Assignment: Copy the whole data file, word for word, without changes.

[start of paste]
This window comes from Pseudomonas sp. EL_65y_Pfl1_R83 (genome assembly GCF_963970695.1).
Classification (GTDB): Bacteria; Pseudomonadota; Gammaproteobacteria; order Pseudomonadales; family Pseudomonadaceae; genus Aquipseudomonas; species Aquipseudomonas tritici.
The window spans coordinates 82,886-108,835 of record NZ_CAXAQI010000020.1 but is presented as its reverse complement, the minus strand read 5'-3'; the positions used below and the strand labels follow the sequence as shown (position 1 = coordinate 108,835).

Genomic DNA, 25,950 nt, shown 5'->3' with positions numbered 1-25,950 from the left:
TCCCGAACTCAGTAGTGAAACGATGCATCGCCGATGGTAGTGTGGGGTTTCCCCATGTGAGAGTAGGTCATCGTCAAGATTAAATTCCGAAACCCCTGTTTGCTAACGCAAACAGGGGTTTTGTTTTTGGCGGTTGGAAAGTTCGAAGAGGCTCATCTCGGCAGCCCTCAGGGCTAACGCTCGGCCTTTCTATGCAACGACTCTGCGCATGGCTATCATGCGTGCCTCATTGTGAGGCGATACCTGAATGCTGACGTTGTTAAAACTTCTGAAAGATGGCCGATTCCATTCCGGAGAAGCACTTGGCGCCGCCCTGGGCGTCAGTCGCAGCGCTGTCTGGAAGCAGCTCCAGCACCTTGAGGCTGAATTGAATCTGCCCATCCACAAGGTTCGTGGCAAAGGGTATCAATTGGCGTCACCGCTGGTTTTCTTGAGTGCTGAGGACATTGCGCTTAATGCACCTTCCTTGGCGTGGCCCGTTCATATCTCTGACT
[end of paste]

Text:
This window comes from Pseudomonas sp. EL_65y_Pfl1_R83 (genome assembly GCF_963970695.1).
Classification (GTDB): Bacteria; Pseudomonadota; Gammaproteobacteria; order Pseudomonadales; family Pseudomonadaceae; genus Aquipseudomonas; species Aquipseudomonas tritici.
The window spans coordinates 82,886-108,835 of record NZ_CAXAQI010000020.1 but is presented as its reverse complement, the minus strand read 5'-3'; the positions used below and the strand labels follow the sequence as shown (position 1 = coordinate 108,835).

Genomic DNA, 25,950 nt, shown 5'->3' with positions numbered 1-25,950 from the left:
TCCCGAACTCAGTAGTGAAACGATGCATCGCCGATGGTAGTGTGGGGTTTCCCCATGTGAGAGTAGGTCATCGTCAAGATTAAATTCCGAAACCCCTGTTTGCTAACGCAAACAGGGGTTTTGTTTTTGGCGGTTGGAAAGTTCGAAGAGGCTCATCTCGGCAGCCCTCAGGGCTAACGCTCGGCCTTTCTATGCAACGACTCTGCGCATGGCTATCATGCGTGCCTCATTGTGAGGCGATACCTGAATGCTGACGTTGTTAAAACTTCTGAAAGATGGCCGATTCCATTCCGGAGAAGCACTTGGCGCCGCCCTGGGCGTCAGTCGCAGCGCTGTCTGGAAGCAGCTCCAGCACCTTGAGGCTGAATTGAATCTGCCCATCCACAAGGTTCGTGGCAAAGGGTATCAATTGGCGTCACCGCTGGTTTTCTTGAGTGCTGAGGACATTGCGCTTAATGCACCTTCCTTGGCGTGGCCCGTTCATATCTCTGACT